West Side Belt R. Co. v. Pittsburgh Constr. Co.
Annotate this Case
219 U.S. 92 (1911)
- Syllabus |
U.S. Supreme Court
West Side Belt R. Co. v. Pittsburgh Constr. Co., 219 U.S. 92 (1911)
West Side Belt Railroad Company v.
Pittsburgh Construction Company
Motion to dismiss or affirm
Submitted December 5, 1910
Decided January 3, 1911
219 U.S. 92
When plaintiff in error asserts that the state court has not given due faith and credit to a prior judgment of a federal court between the same parties, he asserts a right under the Constitution of the United States and a federal question is raised, and, unless manifestly frivolous, the writ of error will not he dismissed.
In this case, the consideration given to the federal question by the state court demonstrates that it is not so far frivolous as to sustain a motion to dismiss.
Where the action is based on counts upon a contract and also upon quantum meruit and the evidence to sustain the latter is ruled out, the action rests solely on the contract, and the right to maintain it is determined as though brought solely on the contract.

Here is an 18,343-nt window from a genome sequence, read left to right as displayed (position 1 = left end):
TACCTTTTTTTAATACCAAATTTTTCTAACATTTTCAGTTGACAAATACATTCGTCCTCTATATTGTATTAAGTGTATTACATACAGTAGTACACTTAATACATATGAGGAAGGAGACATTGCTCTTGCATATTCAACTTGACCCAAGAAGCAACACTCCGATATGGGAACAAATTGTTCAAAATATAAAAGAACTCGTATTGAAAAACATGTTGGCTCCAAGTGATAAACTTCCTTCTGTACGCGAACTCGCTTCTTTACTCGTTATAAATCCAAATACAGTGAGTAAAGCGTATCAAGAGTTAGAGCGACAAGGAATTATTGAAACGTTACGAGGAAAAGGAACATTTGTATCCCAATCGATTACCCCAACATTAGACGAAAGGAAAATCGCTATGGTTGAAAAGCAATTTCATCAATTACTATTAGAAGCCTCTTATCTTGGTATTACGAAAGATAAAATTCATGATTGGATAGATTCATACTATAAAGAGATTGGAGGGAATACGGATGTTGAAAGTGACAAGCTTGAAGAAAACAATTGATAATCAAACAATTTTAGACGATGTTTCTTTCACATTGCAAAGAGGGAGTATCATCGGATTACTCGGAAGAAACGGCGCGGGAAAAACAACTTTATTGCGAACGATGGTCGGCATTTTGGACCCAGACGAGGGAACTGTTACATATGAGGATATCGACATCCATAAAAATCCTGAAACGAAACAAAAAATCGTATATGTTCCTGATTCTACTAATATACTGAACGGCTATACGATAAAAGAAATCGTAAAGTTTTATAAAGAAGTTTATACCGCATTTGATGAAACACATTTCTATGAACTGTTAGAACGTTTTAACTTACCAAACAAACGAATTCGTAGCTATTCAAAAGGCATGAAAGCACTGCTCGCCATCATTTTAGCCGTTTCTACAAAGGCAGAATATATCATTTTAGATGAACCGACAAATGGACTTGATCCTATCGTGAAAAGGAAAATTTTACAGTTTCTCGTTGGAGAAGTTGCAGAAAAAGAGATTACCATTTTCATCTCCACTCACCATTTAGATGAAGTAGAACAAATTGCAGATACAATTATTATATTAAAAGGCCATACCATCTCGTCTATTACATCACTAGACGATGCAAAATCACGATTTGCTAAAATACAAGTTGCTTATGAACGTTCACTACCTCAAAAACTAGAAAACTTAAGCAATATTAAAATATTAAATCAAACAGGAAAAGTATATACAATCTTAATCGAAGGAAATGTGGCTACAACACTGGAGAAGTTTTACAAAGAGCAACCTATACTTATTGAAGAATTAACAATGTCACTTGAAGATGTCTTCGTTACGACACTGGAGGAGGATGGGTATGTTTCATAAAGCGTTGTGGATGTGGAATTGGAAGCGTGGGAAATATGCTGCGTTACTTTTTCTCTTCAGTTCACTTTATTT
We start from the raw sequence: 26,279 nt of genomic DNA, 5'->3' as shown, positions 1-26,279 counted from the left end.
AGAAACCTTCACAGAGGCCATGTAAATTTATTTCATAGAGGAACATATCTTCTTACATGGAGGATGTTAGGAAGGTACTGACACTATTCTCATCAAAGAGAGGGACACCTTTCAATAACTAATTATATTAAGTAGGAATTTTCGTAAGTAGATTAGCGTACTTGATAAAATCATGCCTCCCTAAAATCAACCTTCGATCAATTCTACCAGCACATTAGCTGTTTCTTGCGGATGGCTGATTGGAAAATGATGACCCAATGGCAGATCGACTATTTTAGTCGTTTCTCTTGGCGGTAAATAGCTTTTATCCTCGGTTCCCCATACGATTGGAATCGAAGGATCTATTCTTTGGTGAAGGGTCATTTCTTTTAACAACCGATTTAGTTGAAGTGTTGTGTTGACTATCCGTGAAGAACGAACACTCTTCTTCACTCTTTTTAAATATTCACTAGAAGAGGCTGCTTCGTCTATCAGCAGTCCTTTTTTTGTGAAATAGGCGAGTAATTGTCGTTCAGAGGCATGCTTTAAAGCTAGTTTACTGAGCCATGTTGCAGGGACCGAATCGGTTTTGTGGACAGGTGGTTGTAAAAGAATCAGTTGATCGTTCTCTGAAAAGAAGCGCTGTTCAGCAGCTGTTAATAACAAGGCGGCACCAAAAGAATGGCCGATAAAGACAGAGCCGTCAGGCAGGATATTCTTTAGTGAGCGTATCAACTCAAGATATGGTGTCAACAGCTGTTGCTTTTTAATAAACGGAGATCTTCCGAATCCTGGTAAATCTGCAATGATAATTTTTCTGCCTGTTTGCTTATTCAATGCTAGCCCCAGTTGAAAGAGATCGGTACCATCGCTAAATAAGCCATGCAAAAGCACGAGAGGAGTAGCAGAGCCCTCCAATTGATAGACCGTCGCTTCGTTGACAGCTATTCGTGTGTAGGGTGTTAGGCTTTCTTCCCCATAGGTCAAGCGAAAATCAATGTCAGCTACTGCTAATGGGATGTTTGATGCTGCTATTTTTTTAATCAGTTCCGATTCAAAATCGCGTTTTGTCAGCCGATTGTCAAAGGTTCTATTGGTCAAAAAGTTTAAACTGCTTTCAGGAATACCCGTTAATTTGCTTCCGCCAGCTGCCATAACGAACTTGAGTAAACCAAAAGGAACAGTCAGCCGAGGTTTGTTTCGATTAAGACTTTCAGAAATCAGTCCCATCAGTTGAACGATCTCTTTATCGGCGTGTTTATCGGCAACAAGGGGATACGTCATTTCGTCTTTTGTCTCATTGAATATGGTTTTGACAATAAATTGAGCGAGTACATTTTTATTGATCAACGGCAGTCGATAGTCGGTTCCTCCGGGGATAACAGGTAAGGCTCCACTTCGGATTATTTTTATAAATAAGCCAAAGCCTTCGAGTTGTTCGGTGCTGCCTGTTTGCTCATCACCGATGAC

Where an action was dismissed by the circuit court of the United States on the sole ground that plaintiff, a foreign corporation, could not sue owing to noncompliance with a state statute, the effect to be given to that judgment in a subsequent action between the same parties in the state court after a curative statute has been enacted raises a federal question.
Where the state, by statute, gives a person the right to avoid a contract for a purpose of its own and not because of the merits of the obligation, it may, so long as the matter remains in fieri, take that right away, and so held that a curative statute allowing foreign corporations who had not complied with the registration statute to sue, on complying therewith, on contracts made before registration, is within the power of the state, and a judgment entered in an action on a contract in the state court brought after the curative statute does not deny full faith and credit to a judgment of the federal court entered in an action between the same parties dismissing the complaint on same cause of action solely on the ground that plaintiff had not complied with the registration laws.
The Act of Pennsylvania of May 3, 1907, P.L. 205, validating contracts made by foreign corporations which had not complied with registration laws, was within the power of the state, and in this case was held to apply to a contract which the courts theretofore had refused to enforce on account of the noncompliance with such registration laws.
227 Pa.St. 90 affirmed.
The facts, which involve the validity of a statute of Pennsylvania validating contracts made by foreign corporations and the effect to be given to a judgment of the federal court, are stated in the opinion.